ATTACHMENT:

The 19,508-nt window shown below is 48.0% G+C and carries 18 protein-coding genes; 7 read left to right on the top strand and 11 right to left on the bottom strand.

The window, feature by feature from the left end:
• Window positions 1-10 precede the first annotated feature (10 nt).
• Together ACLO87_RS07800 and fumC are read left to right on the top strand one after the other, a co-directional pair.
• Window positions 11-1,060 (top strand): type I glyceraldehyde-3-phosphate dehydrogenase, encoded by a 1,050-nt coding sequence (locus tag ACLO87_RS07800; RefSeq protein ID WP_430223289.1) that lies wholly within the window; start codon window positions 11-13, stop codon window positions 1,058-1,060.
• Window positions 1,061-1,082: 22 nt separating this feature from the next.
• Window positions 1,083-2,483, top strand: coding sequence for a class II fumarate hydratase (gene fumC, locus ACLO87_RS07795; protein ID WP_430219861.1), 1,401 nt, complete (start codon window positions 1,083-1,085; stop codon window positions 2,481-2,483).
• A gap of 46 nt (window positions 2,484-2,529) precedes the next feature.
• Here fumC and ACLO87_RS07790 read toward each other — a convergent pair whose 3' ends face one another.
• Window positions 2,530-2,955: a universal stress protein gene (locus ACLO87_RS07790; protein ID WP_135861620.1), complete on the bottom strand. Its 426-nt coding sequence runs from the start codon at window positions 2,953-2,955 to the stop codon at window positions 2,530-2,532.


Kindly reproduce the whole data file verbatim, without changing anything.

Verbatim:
The 19,508-nt window shown below is 48.0% G+C and carries 18 protein-coding genes; 7 read left to right on the top strand and 11 right to left on the bottom strand.

The window, feature by feature from the left end:
• Window positions 1-10 precede the first annotated feature (10 nt).
• Together ACLO87_RS07800 and fumC are read left to right on the top strand one after the other, a co-directional pair.
• Window positions 11-1,060 (top strand): type I glyceraldehyde-3-phosphate dehydrogenase, encoded by a 1,050-nt coding sequence (locus tag ACLO87_RS07800; RefSeq protein ID WP_430223289.1) that lies wholly within the window; start codon window positions 11-13, stop codon window positions 1,058-1,060.
• Window positions 1,061-1,082: 22 nt separating this feature from the next.
• Window positions 1,083-2,483, top strand: coding sequence for a class II fumarate hydratase (gene fumC, locus ACLO87_RS07795; protein ID WP_430219861.1), 1,401 nt, complete (start codon window positions 1,083-1,085; stop codon window positions 2,481-2,483).
• A gap of 46 nt (window positions 2,484-2,529) precedes the next feature.
• Here fumC and ACLO87_RS07790 read toward each other — a convergent pair whose 3' ends face one another.
• Window positions 2,530-2,955: a universal stress protein gene (locus ACLO87_RS07790; protein ID WP_135861620.1), complete on the bottom strand. Its 426-nt coding sequence runs from the start codon at window positions 2,953-2,955 to the stop codon at window positions 2,530-2,532.